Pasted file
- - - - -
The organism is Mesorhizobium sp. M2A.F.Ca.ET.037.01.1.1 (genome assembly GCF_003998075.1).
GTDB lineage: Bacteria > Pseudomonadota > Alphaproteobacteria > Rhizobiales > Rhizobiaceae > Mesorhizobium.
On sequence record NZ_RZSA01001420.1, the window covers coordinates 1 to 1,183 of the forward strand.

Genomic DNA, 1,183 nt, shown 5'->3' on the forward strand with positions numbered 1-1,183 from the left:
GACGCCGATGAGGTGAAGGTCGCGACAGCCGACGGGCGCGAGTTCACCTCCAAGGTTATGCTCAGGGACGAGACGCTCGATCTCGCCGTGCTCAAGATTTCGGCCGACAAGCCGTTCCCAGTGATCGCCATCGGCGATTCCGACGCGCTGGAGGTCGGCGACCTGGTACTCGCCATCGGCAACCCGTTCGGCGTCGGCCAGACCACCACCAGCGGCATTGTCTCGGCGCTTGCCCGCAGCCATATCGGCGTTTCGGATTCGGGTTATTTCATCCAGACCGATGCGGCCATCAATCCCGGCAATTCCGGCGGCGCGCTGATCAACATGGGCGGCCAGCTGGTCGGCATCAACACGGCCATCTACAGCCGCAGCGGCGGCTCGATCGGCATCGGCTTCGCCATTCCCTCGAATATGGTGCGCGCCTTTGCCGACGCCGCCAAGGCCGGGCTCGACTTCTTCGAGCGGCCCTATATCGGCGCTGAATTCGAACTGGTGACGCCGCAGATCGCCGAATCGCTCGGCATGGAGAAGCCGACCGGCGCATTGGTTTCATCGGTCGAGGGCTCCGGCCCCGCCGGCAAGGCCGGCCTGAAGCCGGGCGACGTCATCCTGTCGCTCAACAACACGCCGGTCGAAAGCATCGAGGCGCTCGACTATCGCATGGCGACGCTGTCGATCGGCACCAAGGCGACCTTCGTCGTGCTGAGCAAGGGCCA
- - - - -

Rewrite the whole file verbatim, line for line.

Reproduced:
The organism is Mesorhizobium sp. M2A.F.Ca.ET.037.01.1.1 (genome assembly GCF_003998075.1).
GTDB lineage: Bacteria > Pseudomonadota > Alphaproteobacteria > Rhizobiales > Rhizobiaceae > Mesorhizobium.
On sequence record NZ_RZSA01001420.1, the window covers coordinates 1 to 1,183 of the forward strand.

Genomic DNA, 1,183 nt, shown 5'->3' on the forward strand with positions numbered 1-1,183 from the left:
GACGCCGATGAGGTGAAGGTCGCGACAGCCGACGGGCGCGAGTTCACCTCCAAGGTTATGCTCAGGGACGAGACGCTCGATCTCGCCGTGCTCAAGATTTCGGCCGACAAGCCGTTCCCAGTGATCGCCATCGGCGATTCCGACGCGCTGGAGGTCGGCGACCTGGTACTCGCCATCGGCAACCCGTTCGGCGTCGGCCAGACCACCACCAGCGGCATTGTCTCGGCGCTTGCCCGCAGCCATATCGGCGTTTCGGATTCGGGTTATTTCATCCAGACCGATGCGGCCATCAATCCCGGCAATTCCGGCGGCGCGCTGATCAACATGGGCGGCCAGCTGGTCGGCATCAACACGGCCATCTACAGCCGCAGCGGCGGCTCGATCGGCATCGGCTTCGCCATTCCCTCGAATATGGTGCGCGCCTTTGCCGACGCCGCCAAGGCCGGGCTCGACTTCTTCGAGCGGCCCTATATCGGCGCTGAATTCGAACTGGTGACGCCGCAGATCGCCGAATCGCTCGGCATGGAGAAGCCGACCGGCGCATTGGTTTCATCGGTCGAGGGCTCCGGCCCCGCCGGCAAGGCCGGCCTGAAGCCGGGCGACGTCATCCTGTCGCTCAACAACACGCCGGTCGAAAGCATCGAGGCGCTCGACTATCGCATGGCGACGCTGTCGATCGGCACCAAGGCGACCTTCGTCGTGCTGAGCAAGGGCCA